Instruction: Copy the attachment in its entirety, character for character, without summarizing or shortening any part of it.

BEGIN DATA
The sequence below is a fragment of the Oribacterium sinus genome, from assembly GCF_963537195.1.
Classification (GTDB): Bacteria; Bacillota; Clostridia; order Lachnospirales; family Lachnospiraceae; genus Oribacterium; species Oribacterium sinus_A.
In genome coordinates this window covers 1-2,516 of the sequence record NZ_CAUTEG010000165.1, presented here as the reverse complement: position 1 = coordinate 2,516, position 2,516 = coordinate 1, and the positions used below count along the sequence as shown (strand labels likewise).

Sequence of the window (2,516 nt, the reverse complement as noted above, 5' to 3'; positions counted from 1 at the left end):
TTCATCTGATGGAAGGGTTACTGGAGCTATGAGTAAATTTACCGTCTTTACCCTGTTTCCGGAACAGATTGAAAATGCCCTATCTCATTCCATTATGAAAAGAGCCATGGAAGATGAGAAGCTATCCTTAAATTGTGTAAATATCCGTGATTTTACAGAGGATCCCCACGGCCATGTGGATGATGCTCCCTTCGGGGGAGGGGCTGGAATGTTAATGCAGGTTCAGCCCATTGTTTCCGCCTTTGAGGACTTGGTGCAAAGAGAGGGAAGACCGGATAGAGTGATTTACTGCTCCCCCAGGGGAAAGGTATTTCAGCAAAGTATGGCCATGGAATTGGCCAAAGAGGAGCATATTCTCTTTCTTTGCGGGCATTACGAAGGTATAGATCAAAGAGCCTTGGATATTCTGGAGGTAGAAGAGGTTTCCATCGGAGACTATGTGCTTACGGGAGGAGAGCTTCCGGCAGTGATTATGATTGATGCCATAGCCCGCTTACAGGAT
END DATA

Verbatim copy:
The sequence below is a fragment of the Oribacterium sinus genome, from assembly GCF_963537195.1.
Classification (GTDB): Bacteria; Bacillota; Clostridia; order Lachnospirales; family Lachnospiraceae; genus Oribacterium; species Oribacterium sinus_A.
In genome coordinates this window covers 1-2,516 of the sequence record NZ_CAUTEG010000165.1, presented here as the reverse complement: position 1 = coordinate 2,516, position 2,516 = coordinate 1, and the positions used below count along the sequence as shown (strand labels likewise).

Sequence of the window (2,516 nt, the reverse complement as noted above, 5' to 3'; positions counted from 1 at the left end):
TTCATCTGATGGAAGGGTTACTGGAGCTATGAGTAAATTTACCGTCTTTACCCTGTTTCCGGAACAGATTGAAAATGCCCTATCTCATTCCATTATGAAAAGAGCCATGGAAGATGAGAAGCTATCCTTAAATTGTGTAAATATCCGTGATTTTACAGAGGATCCCCACGGCCATGTGGATGATGCTCCCTTCGGGGGAGGGGCTGGAATGTTAATGCAGGTTCAGCCCATTGTTTCCGCCTTTGAGGACTTGGTGCAAAGAGAGGGAAGACCGGATAGAGTGATTTACTGCTCCCCCAGGGGAAAGGTATTTCAGCAAAGTATGGCCATGGAATTGGCCAAAGAGGAGCATATTCTCTTTCTTTGCGGGCATTACGAAGGTATAGATCAAAGAGCCTTGGATATTCTGGAGGTAGAAGAGGTTTCCATCGGAGACTATGTGCTTACGGGAGGAGAGCTTCCGGCAGTGATTATGATTGATGCCATAGCCCGCTTACAGGAT